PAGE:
“On the go snacks: [Have these on a] DAILY BASIS. You can’t be afraid of looking like a dork with your lunch box. I load up either a small or large cooler bag literally every day for me and my family. I never want them to be so thirsty or hungry that we stop for something crazy like a Sonic drink. Just always having things in your car – when you’re walking out the door, grab an apple and string cheese. Nuts/almonds are also good to keep in your console. It is a lot better to wait until you get home to have a meal than stopping through the drive thru where you will make a quick and fast decision. Going from snacks to a quick meal, so many things are quick. You can put lean chicken breast tenderloins completely frozen in the skillet and throw some Mrs. Dash lemon pepper seasoning on it. It takes maybe three more minutes than a microwaveable meal would, and healthy does not mean time consuming.”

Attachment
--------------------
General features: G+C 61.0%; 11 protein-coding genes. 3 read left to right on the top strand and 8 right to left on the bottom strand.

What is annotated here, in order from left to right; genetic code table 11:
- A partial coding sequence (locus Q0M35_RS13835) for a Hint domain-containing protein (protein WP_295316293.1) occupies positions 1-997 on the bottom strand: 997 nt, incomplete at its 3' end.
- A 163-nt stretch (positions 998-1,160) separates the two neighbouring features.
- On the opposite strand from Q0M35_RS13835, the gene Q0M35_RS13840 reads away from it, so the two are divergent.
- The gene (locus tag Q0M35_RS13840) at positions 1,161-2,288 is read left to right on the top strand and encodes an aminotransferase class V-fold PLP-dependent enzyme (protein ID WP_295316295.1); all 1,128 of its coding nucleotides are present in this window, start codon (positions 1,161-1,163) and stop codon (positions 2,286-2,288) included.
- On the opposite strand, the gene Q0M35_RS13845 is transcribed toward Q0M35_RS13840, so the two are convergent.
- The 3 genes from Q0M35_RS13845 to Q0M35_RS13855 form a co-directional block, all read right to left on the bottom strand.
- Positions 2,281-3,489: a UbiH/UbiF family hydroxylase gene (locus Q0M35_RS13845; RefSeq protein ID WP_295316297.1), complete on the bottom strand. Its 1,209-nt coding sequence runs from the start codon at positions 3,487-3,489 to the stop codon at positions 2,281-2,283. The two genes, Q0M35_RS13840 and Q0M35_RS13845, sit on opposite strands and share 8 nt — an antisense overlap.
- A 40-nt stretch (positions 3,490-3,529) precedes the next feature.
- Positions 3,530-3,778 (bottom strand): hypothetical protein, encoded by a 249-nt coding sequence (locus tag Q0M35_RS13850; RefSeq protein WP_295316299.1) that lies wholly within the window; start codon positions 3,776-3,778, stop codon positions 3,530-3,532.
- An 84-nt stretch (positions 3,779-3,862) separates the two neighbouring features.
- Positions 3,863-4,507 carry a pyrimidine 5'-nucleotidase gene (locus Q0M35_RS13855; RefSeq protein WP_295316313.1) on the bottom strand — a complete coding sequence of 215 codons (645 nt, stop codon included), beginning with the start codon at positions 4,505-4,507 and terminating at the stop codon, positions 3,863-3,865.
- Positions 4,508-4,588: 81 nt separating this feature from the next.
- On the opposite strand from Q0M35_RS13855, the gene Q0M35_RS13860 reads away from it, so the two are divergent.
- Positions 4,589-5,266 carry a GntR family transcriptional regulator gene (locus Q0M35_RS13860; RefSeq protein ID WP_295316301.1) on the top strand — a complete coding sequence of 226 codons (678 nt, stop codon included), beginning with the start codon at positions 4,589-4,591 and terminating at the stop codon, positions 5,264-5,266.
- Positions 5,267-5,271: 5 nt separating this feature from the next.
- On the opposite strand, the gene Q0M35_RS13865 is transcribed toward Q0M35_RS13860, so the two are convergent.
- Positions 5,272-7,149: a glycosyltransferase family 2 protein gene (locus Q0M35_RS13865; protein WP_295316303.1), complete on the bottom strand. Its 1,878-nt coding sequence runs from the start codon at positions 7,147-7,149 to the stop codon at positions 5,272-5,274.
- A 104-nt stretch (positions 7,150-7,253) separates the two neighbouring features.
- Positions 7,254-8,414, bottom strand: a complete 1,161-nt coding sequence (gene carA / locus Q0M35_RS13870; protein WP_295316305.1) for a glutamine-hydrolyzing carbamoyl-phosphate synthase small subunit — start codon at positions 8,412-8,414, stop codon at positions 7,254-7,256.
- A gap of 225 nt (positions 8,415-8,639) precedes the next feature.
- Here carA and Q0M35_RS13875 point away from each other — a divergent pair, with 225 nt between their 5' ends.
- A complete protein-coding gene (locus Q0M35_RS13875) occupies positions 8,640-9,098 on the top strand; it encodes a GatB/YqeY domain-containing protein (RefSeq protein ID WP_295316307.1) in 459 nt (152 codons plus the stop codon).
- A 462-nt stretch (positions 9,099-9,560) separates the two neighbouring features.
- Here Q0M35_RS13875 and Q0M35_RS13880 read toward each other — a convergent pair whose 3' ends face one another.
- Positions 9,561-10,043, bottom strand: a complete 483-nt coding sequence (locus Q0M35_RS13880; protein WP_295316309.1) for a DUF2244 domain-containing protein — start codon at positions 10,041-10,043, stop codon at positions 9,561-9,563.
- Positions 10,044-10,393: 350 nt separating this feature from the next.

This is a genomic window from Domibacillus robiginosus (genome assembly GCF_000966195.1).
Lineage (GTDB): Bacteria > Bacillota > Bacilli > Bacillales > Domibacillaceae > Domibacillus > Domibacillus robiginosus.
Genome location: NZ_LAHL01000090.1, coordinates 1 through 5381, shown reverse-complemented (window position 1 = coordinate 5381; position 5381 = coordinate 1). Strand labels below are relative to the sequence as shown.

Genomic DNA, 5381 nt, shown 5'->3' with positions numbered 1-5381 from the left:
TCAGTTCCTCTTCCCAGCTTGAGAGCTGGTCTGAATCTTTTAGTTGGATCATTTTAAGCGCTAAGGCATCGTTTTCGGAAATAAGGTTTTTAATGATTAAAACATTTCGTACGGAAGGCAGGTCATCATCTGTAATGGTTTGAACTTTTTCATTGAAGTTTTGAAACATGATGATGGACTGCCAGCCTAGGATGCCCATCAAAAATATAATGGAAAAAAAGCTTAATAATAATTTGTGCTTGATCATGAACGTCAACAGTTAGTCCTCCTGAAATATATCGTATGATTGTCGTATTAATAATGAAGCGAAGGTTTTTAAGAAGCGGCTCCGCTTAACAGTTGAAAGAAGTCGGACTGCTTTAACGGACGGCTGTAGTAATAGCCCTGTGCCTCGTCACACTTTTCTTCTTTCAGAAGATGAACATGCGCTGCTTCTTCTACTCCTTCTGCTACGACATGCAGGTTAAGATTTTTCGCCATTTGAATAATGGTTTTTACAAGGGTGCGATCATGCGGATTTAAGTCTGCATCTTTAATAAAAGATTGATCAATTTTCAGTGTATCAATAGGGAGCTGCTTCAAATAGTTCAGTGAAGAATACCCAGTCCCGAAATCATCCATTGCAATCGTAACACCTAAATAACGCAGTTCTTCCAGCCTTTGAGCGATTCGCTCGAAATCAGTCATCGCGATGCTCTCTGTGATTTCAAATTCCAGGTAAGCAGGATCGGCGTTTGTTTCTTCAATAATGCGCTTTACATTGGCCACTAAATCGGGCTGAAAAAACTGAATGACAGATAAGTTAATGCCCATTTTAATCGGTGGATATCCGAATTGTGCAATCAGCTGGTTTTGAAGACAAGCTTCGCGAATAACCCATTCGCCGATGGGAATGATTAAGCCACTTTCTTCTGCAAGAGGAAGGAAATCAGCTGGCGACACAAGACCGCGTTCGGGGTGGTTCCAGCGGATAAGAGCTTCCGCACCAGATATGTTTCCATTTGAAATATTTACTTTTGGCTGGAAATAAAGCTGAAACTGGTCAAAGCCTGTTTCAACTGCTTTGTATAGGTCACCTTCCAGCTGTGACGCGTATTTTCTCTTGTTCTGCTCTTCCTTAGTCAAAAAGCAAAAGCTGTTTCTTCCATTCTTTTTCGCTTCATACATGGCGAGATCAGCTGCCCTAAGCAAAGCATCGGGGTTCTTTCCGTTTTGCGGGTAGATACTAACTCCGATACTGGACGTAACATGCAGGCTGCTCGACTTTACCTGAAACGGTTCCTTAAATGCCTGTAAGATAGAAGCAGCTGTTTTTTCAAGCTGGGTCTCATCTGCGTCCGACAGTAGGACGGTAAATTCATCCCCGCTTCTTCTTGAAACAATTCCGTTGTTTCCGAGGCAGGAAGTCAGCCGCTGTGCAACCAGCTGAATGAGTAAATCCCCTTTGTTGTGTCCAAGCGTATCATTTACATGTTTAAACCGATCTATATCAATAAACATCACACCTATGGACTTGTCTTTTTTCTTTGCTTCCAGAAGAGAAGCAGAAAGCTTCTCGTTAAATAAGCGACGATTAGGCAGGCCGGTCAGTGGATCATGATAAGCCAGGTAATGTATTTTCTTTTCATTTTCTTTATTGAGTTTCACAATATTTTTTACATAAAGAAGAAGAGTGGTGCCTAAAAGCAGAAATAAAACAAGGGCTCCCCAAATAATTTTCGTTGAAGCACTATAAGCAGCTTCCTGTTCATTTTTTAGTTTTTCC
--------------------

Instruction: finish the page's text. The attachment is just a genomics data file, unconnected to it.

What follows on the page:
Nutrition Beat Photos
BY LAUREN BYRD AND LOVIE HUDSON
MEMPHIS, Nov. 3 — Have you ever tried on clothes that were cute on the hanger, but repulsive when you try it on? When it comes to fashion there are a lot of different styles and sizes, but it’s up to you to decide what style fits your body.
When it comes to fashion everyone wants to look a certain way in clothes. Whenever someone doesn’t look the way they want in their clothing it can become very depressing. When you try on clothes in the dressing room at a clothing store, do you find yourself often cursing your trouble zones and wondering if there is any way you can make the most of “what your momma gave you?” Instead of cursing those trouble zones, finding what your body type is will help you in many ways. When shopping, you should decide what clothes accentuate the highlights of your body and ways to hide the parts you don’t want to show off.